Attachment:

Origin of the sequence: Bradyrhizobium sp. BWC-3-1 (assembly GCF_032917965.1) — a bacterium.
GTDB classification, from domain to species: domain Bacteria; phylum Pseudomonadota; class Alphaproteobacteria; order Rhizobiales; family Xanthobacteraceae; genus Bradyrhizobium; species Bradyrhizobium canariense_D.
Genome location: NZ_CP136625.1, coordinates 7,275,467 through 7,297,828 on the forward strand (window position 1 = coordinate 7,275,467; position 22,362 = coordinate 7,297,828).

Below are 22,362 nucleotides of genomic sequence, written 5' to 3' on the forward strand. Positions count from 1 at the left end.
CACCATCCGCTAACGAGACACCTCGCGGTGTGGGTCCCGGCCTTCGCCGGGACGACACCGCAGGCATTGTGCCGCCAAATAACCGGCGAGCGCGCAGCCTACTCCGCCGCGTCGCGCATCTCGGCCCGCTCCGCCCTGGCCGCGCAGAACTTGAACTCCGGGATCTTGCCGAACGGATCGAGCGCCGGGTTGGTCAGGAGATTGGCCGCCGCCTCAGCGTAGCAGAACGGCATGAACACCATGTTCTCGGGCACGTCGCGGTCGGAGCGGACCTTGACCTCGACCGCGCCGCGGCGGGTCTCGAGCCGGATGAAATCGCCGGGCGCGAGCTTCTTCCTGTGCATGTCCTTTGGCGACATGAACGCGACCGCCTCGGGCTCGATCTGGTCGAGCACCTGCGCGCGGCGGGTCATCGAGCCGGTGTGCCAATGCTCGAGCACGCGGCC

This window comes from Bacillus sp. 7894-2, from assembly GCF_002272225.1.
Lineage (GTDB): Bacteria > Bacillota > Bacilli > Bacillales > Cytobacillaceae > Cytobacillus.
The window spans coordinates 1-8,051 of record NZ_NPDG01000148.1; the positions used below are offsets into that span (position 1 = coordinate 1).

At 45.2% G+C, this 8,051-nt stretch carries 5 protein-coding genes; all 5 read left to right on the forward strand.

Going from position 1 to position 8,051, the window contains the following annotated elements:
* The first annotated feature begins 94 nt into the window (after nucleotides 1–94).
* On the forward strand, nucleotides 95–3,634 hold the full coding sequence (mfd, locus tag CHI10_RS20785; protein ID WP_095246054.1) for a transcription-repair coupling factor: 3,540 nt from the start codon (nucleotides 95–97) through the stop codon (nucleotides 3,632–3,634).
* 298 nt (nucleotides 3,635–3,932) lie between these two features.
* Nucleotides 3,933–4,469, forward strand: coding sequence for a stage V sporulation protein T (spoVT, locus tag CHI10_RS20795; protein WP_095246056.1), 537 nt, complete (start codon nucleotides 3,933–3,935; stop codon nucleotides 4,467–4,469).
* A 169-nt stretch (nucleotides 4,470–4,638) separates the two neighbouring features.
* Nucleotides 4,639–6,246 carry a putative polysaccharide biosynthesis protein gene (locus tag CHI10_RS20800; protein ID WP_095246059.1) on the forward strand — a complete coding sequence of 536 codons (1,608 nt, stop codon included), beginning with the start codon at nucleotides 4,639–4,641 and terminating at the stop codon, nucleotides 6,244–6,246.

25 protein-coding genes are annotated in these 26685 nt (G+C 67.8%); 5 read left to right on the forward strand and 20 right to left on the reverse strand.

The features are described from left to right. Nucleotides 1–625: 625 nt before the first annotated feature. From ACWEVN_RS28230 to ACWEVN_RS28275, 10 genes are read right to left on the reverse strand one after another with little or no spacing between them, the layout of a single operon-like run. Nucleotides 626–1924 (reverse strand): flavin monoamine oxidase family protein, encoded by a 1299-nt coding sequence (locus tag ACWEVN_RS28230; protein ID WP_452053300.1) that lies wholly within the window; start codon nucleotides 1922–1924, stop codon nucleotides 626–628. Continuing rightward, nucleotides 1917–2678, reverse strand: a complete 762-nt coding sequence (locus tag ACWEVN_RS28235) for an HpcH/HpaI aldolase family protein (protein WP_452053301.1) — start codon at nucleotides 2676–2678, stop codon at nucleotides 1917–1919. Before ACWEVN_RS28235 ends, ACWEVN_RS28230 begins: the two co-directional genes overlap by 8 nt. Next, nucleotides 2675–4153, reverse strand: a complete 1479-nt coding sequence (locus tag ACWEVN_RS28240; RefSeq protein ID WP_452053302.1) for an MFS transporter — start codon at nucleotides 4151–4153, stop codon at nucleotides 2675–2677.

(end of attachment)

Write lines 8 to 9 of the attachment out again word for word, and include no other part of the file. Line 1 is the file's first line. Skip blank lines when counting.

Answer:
The window spans coordinates 1-8,051 of record NZ_NPDG01000148.1; the positions used below are offsets into that span (position 1 = coordinate 1).

At 45.2% G+C, this 8,051-nt stretch carries 5 protein-coding genes; all 5 read left to right on the forward strand.